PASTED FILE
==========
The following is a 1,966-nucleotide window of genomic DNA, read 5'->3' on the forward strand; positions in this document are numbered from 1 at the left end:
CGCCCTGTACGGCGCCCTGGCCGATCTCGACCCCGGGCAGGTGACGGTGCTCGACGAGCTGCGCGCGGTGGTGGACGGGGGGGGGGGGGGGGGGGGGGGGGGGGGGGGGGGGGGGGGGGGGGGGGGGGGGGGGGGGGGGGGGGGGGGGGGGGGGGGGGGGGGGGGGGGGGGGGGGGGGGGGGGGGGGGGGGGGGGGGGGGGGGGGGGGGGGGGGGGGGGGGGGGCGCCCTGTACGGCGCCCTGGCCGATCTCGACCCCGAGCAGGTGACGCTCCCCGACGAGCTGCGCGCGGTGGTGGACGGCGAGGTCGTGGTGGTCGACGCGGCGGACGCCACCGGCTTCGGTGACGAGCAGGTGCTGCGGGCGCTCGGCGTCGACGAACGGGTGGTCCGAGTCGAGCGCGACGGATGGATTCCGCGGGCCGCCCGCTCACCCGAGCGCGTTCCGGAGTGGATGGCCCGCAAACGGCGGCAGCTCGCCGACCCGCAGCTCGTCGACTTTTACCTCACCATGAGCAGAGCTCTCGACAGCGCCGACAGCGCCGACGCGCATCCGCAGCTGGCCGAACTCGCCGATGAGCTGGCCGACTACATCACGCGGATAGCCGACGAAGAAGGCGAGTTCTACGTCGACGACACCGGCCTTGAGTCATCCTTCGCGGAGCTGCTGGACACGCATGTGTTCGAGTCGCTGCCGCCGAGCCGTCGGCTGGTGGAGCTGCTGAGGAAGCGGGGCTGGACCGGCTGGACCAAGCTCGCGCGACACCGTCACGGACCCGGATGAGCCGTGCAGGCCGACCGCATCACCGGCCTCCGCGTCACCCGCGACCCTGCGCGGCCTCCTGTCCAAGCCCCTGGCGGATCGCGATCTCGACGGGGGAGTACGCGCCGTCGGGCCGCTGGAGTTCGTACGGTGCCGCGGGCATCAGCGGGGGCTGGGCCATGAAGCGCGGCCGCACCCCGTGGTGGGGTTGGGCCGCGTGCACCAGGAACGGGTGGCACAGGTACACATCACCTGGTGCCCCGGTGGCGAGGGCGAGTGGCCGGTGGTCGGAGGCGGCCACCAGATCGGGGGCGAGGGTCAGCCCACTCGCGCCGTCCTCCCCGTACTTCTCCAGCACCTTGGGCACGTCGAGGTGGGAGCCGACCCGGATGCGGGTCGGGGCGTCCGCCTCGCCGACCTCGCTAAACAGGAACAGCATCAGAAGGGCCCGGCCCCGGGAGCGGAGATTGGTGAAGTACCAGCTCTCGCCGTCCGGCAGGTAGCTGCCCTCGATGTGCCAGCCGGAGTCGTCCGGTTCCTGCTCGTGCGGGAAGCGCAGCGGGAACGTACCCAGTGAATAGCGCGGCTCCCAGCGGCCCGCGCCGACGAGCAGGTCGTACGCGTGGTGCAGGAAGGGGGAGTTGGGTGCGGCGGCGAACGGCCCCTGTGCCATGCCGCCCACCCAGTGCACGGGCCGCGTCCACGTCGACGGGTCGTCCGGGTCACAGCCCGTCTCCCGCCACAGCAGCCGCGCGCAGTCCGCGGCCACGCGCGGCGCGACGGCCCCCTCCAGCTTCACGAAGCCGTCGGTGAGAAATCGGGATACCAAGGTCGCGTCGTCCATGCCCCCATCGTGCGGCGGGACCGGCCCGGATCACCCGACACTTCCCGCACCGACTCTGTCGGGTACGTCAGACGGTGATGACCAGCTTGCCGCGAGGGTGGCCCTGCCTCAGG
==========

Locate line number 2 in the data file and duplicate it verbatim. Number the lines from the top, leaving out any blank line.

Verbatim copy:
CGCCCTGTACGGCGCCCTGGCCGATCTCGACCCCGGGCAGGTGACGGTGCTCGACGAGCTGCGCGCGGTGGTGGACGGGGGGGGGGGGGGGGGGGGGGGGGGGGGGGGGGGGGGGGGGGGGGGGGGGGGGGGGGGGGGGGGGGGGGGGGGGGGGGGGGGGGGGGGGGGGGGGGGGGGGGGGGGGGGGGGGGGGGGGGGGGGGGGGGGGGGGGGGGGGGGGGGGGCGCCCTGTACGGCGCCCTGGCCGATCTCGACCCCGAGCAGGTGACGCTCCCCGACGAGCTGCGCGCGGTGGTGGACGGCGAGGTCGTGGTGGTCGACGCGGCGGACGCCACCGGCTTCGGTGACGAGCAGGTGCTGCGGGCGCTCGGCGTCGACGAACGGGTGGTCCGAGTCGAGCGCGACGGATGGATTCCGCGGGCCGCCCGCTCACCCGAGCGCGTTCCGGAGTGGATGGCCCGCAAACGGCGGCAGCTCGCCGACCCGCAGCTCGTCGACTTTTACCTCACCATGAGCAGAGCTCTCGACAGCGCCGACAGCGCCGACGCGCATCCGCAGCTGGCCGAACTCGCCGATGAGCTGGCCGACTACATCACGCGGATAGCCGACGAAGAAGGCGAGTTCTACGTCGACGACACCGGCCTTGAGTCATCCTTCGCGGAGCTGCTGGACACGCATGTGTTCGAGTCGCTGCCGCCGAGCCGTCGGCTGGTGGAGCTGCTGAGGAAGCGGGGCTGGACCGGCTGGACCAAGCTCGCGCGACACCGTCACGGACCCGGATGAGCCGTGCAGGCCGACCGCATCACCGGCCTCCGCGTCACCCGCGACCCTGCGCGGCCTCCTGTCCAAGCCCCTGGCGGATCGCGATCTCGACGGGGGAGTACGCGCCGTCGGGCCGCTGGAGTTCGTACGGTGCCGCGGGCATCAGCGGGGGCTGGGCCATGAAGCGCGGCCGCACCCCGTGGTGGGGTTGGGCCGCGTGCACCAGGAACGGGTGGCACAGGTACACATCACCTGGTGCCCCGGTGGCGAGGGCGAGTGGCCGGTGGTCGGAGGCGGCCACCAGATCGGGGGCGAGGGTCAGCCCACTCGCGCCGTCCTCCCCGTACTTCTCCAGCACCTTGGGCACGTCGAGGTGGGAGCCGACCCGGATGCGGGTCGGGGCGTCCGCCTCGCCGACCTCGCTAAACAGGAACAGCATCAGAAGGGCCCGGCCCCGGGAGCGGAGATTGGTGAAGTACCAGCTCTCGCCGTCCGGCAGGTAGCTGCCCTCGATGTGCCAGCCGGAGTCGTCCGGTTCCTGCTCGTGCGGGAAGCGCAGCGGGAACGTACCCAGTGAATAGCGCGGCTCCCAGCGGCCCGCGCCGACGAGCAGGTCGTACGCGTGGTGCAGGAAGGGGGAGTTGGGTGCGGCGGCGAACGGCCCCTGTGCCATGCCGCCCACCCAGTGCACGGGCCGCGTCCACGTCGACGGGTCGTCCGGGTCACAGCCCGTCTCCCGCCACAGCAGCCGCGCGCAGTCCGCGGCCACGCGCGGCGCGACGGCCCCCTCCAGCTTCACGAAGCCGTCGGTGAGAAATCGGGATACCAAGGTCGCGTCGTCCATGCCCCCATCGTGCGGCGGGACCGGCCCGGATCACCCGACACTTCCCGCACCGACTCTGTCGGGTACGTCAGACGGTGATGACCAGCTTGCCGCGAGGGTGGCCCTGCCTCAGG